GIRARDINI BROVELLI Javier Enrique
Wiring the oncogenic circuitry: Pin1 unleashes mutant p53
NAPOLI M.; GIRARDINI J.E.; DEL SAL G.
Año: 2011 vol. 2 p. 654 - 656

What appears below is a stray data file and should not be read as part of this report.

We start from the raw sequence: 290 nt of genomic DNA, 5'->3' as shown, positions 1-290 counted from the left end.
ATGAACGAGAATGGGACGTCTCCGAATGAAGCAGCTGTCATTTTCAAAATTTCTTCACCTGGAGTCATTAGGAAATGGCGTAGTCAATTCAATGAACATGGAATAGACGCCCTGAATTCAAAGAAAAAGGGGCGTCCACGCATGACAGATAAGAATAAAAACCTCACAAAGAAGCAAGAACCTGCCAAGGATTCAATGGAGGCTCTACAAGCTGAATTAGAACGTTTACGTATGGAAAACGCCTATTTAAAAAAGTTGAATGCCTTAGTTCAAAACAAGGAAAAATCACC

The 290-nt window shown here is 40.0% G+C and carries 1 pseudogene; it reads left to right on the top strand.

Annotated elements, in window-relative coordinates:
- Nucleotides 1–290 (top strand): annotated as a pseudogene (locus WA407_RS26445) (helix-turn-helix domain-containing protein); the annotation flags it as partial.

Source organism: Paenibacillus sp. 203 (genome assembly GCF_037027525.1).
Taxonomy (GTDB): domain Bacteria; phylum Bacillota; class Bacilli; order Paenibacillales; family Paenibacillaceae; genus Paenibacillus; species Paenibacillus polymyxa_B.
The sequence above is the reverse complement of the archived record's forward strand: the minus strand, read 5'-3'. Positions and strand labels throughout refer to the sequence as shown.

Unlike several tumor suppressor genes, whose inactivation is due to deletions or truncating mutations, TP53 is most frequently hit by missense mutations in its DNA binding domain. Three are the functional consequences of this single amino acid substitution: i) abrogation of tumor suppressor activities largely due to the inability to recognize wild-type p53 (wtp53) consensus sequences on DNA; ii) inhibition of the tumor suppressor function of the remaining wtp53 allele because of a dominant negative effect; iii) acquisition of new oncogenic properties, commonly described as mutant p53 (mutp53) gain of function, which can actively contribute to various aspects of tumor progression . Intensive research in the last decade has definitively confirmed that mutp53 promotes the development of aggressive tumors, characterized by a metastatic phenotype and high levels of genomic instability [2-4]. Elegant in vivo studies have suggested that mutp53 requires additional alterations to exert its gain of function activities. Indeed, these properties were shown to be associated with mutp53 phosphorylation, suggesting that efficient mutp53 function may be triggered by oncogenic signaling, similarly to what occurs in the case of wtp53 [4, 5]. Very recently, we have unveiled a crucial link between cancer-related signaling and mutp53 oncogenic function: the prolyl isomerase Pin1, which transduces proline-directed signaling into mutp53 activation .